When the state of Missouri executed Jeffrey Ferguson in 2014 for the murder of 17-year-old Kelli Hall in 1989, Rita Linhardt of the Missouri Catholic Conference stated that “society doesn’t gain anything by his execution. He’s not the same man he was 24 years ago.”
Filmmaker Lisa Boyd’s movie “An American Tragedy” expands on that statement. The movie explores the crime Ferguson committed, the pain it caused, the redemption that Linhardt cited and an unlikely act of forgiveness.
Fighting against his own anger and after years of inner rage, Jim Hall forgave his daughter’s killer.
Hall attended a screening of “An American Tragedy,” subtitled “One Man’s Journey to Death, Another Man’s Journey to Forgive,” on July 22 at Washington University of St. Louis, part of the 18th Annual St. Louis Filmmakers Showcase presented by the nonprofit Cinema St. Louis. Boyd addressed the audience afterward, calling Hall up to the stage along with Ferguson’s daughter, Jennifer, and several others who appeared in the documentary.
Near the end of the film, Hall and Jennifer Ferguson are shown conversing about their losses while visiting Valhalla Cemetery in St. Louis County, where both Hall’s daughter and Ferguson’s father are buried.
Prior to the screening, Hall said that for the first 10 years after the murder he blamed God, adding that “we went through hell” after the murder of “daddy’s little girl.” But, he noted, “I think God and my daughter pushed me into going back to church.”
He was conflicted about feeling good about the death penalty given to Ferguson while knowing that it’s also murder, and he explored how God would want him to think about it.
He went to the execution feeling elated. But the next day he started feeling depressed and realized the execution accomplished nothing. In the film, he stated that he was moved by seeing the pain the execution caused Jeffrey Ferguson’s daughters. He remains against the death penalty with a few exceptions such as the murder of a police officer.
God asks people to forgive, Hall said. “Until we do, it won’t be lifted off our hearts. The only way I could feel free again, like a good person, I had to forgive him. That doesn’t mean I’m not mad at him, that I’m not angry with him, but I do forgive him.”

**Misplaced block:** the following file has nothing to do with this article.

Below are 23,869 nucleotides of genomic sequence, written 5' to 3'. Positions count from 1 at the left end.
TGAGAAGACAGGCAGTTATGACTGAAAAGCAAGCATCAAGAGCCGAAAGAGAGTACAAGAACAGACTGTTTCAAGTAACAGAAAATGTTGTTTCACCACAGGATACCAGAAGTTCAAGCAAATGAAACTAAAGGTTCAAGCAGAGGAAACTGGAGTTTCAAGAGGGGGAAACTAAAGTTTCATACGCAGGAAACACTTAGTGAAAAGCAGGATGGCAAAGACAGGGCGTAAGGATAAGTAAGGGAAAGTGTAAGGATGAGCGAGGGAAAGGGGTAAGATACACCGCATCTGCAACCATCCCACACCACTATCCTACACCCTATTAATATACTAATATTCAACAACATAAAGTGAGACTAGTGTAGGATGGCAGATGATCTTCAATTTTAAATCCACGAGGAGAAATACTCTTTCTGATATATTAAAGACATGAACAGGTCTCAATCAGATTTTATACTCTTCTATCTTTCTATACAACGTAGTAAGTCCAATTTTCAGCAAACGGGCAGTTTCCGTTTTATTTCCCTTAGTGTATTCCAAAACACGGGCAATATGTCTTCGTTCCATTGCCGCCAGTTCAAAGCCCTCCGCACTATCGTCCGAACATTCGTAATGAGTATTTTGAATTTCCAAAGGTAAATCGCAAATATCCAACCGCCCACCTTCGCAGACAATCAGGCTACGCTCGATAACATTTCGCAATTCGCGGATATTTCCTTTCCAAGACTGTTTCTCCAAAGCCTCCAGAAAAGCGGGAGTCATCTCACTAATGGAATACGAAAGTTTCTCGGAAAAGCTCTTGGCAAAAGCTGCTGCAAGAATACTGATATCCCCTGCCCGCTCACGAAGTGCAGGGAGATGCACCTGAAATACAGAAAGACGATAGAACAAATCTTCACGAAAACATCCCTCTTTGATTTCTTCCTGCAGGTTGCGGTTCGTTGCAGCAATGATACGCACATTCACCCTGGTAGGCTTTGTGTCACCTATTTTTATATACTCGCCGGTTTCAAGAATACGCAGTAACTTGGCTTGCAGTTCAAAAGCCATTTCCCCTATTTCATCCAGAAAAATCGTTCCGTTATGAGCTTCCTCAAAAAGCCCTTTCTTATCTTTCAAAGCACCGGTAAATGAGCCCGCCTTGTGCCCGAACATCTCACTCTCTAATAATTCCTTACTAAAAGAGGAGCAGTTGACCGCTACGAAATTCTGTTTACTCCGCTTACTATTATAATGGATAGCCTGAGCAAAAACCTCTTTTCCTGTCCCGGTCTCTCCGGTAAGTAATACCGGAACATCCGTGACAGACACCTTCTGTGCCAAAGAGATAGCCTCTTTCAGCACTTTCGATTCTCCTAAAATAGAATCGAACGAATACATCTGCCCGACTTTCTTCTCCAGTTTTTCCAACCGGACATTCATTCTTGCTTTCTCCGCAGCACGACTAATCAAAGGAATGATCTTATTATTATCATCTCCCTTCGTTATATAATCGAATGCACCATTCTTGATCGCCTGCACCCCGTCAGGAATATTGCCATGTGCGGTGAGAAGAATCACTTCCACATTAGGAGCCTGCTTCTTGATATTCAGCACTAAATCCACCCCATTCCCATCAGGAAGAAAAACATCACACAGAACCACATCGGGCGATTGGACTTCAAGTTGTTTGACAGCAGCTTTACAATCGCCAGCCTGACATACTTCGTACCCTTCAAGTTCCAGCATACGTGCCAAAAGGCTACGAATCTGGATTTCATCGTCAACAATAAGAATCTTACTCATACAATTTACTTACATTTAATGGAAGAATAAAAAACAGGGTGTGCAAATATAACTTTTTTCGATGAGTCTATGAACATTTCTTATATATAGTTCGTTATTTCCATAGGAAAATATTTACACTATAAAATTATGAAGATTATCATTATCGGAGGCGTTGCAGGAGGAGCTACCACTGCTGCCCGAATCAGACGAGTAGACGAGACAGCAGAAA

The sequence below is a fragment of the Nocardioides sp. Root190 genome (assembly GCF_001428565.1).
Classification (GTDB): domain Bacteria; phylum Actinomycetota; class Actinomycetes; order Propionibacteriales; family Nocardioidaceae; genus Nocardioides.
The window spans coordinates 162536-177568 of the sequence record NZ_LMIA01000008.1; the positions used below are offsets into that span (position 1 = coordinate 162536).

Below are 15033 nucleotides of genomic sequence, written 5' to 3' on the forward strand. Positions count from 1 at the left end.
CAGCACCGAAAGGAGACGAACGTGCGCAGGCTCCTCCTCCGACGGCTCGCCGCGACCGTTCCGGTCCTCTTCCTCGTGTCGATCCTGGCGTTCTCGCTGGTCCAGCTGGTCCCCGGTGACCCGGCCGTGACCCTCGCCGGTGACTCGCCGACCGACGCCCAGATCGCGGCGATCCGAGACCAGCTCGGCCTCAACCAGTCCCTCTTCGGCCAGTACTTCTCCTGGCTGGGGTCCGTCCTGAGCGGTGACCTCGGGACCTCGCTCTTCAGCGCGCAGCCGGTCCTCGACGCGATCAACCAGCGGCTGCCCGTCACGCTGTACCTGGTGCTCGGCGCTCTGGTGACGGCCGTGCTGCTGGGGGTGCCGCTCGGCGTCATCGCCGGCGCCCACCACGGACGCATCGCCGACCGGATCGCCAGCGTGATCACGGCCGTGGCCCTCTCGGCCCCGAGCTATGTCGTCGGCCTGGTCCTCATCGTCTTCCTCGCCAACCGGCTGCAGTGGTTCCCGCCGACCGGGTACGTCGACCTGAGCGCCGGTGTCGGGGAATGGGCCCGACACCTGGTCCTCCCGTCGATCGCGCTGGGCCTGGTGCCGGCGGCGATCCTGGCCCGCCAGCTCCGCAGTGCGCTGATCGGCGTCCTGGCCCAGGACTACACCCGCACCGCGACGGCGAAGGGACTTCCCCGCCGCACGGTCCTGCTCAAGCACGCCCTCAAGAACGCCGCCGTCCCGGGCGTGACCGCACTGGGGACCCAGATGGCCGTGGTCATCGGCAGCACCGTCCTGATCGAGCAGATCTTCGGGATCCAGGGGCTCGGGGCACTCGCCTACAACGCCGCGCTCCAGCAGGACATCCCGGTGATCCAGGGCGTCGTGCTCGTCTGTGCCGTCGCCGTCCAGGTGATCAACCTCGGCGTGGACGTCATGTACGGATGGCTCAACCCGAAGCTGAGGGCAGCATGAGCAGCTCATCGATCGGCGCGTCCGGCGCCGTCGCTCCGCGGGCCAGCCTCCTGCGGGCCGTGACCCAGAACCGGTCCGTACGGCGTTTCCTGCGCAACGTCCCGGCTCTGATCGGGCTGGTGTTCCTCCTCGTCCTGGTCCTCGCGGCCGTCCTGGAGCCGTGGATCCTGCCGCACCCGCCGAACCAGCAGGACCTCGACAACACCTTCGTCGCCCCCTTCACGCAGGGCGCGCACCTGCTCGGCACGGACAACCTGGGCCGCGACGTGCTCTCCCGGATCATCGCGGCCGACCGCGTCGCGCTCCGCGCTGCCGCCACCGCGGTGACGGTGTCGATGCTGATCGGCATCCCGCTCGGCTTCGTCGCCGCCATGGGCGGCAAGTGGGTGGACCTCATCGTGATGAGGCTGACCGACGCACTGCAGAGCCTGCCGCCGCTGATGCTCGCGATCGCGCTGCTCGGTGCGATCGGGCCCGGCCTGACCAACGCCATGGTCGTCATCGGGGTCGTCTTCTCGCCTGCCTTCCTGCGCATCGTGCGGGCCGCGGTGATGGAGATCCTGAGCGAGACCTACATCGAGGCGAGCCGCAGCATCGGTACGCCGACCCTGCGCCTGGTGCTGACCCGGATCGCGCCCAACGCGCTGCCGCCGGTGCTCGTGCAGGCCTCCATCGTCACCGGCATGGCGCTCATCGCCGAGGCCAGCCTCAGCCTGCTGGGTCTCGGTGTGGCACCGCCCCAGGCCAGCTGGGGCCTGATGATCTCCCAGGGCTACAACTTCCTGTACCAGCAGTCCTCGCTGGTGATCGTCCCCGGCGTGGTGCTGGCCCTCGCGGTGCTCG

Jeffrey Ferguson’s accomplice, Kenneth Ousley, pleaded guilty to second-degree murder and was sentenced to life in prison. Hall and other family members attend his parole hearings to urge that Ousley be kept in prison. “That’s what I wish Jeffrey Ferguson had been given — life, no freedom,” Hall said. “Never to do it again. The last years of his life he was teaching other inmates to pass GED (exams), he was working in the hospice program. The man turned his life around and he became a good person. The other 30-something years, not so much.”
Deacon Andy Daus of St. Margaret Mary Alacoque Parish, a volunteer with the Criminal Justice Ministry, began visiting inmates at the Potosi Correctional Center in 2007. At the prison, death-row inmates are mainstreamed into the prison population, and Ferguson was the internal activities coordinator’s clerk. He was the contact for the volunteers and provided helpful advice. Ferguson regularly attended Catholic services and programs, Deacon Daus said, and gave tips on how to increase attendance. He also helped start a Rite of Christian Initiation for Adults program.
“We try to go for restorative justice,” Deacon Daus said. “And from what I could see, Jeff was a changed man. He was restored. And then they killed him. What a waste. He was a leader in that community. He was making a difference to other inmates in prison.”
Troy Steele, retired warden of the Potosi Correctional Center, said Jeffrey Ferguson, as an inmate, “was a heck of a guy. He had a good sense of humor, was a guy who had a lot of involvement in the prison.”